Absolutely no experience is necessary- in fact less is better as much advice bikies get seems to be wrong (no matter how well intentioned).
Students will be provided with a shopping list of parts to buy (oils, filters, etc) and must purchase a shop manual.
NO TOOLS ARE REQUIRED- We provide the tools. In the tune-up sessions the students will progress at their own rate. They will be offered a long list of potential tasks, with the goal being that they perform the equivalent of a major service (tune-up) on their bikes. All brands, sizes and models of bikes are welcome, as are riders of all experience levels.
The weekday classroom sessions are in Manhattan. The Sunday tune-up sessions are held at Works Engineering in Williamsburg Brooklyn.
In a perfect world, the classes would run three times a year, (spring,  summer, and fall) but sometimes the world is not so perfect.

Cost is $395 (no reg fee). Class size is limited.

(Such a deal!)
Contact Chad to register. chadR90s@yahoo.com


Fall 2011 Session:
Thursdays 6:30-8:30pm 10/6, 10/13, 10/23 & 10/27
Sundays 10am-5pm 10/16, 10/23 & 10/30

 
Feel free to e-mail me if you have any further questions.
Armen Amirian rugerii@yahoo.com
Thanks!


Over the years the classes have been held at The New School, CUNY/City Tech College in Brooklyn, John Jay/CUNY, Trama's Auto School  in Queens, Queens College, The Lesbian and Gay Community Services Center and probably a few places I forgot. Usually the name Knowhow Workshop was mentioned somewhere along in the course description, as that was the name of the school I started with. I give all that background in case someone mentions to you that they took a class way back when somewhere or other. As far as I know, these classes have been the only ones offered with any regularity for the last 32 years (ohmygod am I that old?).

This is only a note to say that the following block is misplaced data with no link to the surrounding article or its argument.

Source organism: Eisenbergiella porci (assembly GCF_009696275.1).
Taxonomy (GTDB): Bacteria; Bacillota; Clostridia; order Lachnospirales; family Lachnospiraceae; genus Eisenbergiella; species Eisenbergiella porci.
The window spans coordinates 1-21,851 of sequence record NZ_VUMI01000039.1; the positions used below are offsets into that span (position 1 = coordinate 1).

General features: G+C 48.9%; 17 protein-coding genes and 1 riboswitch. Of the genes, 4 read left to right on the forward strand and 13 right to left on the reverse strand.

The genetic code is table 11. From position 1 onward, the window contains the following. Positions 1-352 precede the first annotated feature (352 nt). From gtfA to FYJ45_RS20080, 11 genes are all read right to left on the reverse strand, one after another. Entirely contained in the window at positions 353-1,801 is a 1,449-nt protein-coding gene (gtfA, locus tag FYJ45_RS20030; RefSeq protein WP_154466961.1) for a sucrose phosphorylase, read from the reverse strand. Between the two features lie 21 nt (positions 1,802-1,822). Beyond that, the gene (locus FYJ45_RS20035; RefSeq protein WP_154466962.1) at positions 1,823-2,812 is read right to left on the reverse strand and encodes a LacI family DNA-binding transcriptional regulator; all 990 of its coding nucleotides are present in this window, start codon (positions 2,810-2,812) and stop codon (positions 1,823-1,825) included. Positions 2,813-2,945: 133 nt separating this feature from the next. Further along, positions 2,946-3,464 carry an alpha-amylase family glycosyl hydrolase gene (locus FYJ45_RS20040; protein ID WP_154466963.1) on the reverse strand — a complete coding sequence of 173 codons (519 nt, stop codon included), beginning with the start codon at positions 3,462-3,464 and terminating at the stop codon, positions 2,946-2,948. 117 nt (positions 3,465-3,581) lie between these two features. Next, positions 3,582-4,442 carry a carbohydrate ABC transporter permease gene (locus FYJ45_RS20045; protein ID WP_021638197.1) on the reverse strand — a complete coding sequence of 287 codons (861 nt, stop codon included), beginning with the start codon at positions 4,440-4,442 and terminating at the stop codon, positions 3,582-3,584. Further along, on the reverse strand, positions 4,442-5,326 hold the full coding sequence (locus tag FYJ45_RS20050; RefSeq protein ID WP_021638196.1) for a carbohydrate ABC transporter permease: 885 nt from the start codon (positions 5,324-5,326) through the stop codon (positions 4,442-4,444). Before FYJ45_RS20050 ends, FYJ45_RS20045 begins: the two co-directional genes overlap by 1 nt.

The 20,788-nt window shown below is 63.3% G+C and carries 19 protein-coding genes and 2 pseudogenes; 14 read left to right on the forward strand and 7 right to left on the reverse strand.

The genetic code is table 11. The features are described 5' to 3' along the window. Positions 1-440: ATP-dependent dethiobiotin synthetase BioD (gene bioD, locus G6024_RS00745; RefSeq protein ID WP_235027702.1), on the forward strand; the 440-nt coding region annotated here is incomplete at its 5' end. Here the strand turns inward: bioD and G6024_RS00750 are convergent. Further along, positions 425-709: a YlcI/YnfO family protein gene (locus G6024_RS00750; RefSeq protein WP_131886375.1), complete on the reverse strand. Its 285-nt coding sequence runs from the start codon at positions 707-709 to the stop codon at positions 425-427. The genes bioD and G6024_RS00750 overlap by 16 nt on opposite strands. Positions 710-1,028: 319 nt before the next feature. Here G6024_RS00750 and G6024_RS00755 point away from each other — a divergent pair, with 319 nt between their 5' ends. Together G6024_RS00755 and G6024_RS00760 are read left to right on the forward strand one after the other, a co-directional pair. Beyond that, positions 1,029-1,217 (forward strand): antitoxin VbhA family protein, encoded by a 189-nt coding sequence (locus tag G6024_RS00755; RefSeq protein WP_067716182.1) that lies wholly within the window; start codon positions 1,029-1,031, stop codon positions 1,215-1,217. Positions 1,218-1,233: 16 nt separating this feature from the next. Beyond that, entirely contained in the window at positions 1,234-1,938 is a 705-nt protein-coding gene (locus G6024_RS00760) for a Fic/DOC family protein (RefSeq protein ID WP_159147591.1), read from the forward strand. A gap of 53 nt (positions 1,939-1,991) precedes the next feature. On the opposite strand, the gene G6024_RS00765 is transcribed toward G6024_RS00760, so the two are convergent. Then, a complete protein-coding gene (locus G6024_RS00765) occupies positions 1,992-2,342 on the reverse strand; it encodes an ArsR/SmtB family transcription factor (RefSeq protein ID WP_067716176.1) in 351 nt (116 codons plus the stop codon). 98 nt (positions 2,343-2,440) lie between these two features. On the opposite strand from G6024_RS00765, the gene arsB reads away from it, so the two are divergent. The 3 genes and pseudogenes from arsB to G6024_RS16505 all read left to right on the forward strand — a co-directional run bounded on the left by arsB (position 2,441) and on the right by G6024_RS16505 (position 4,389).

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CDawg
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« Reply #2 on: August 06, 2012, 11:27:32 AM »

BTW, the dates/prices were for 2011 not this coming fall.
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memper
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« Reply #3 on: August 07, 2012, 08:04:32 AM »

awesome. thanks armen. email sent...
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Important: always check your battery filter and regularly change your headlight fluid.
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« Reply #4 on: August 08, 2012, 05:30:07 AM »

awesome. thanks armen. email sent...

I am not armen...or chad.
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« Reply #5 on: August 09, 2012, 08:50:35 AM »

For the cost and the amount of training, thats a great bargin for a total noob who wants to get the right information. NEver met the guy, but if hes a good teacher, thats a hell of a price!
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« Reply #6 on: August 09, 2012, 11:46:45 AM »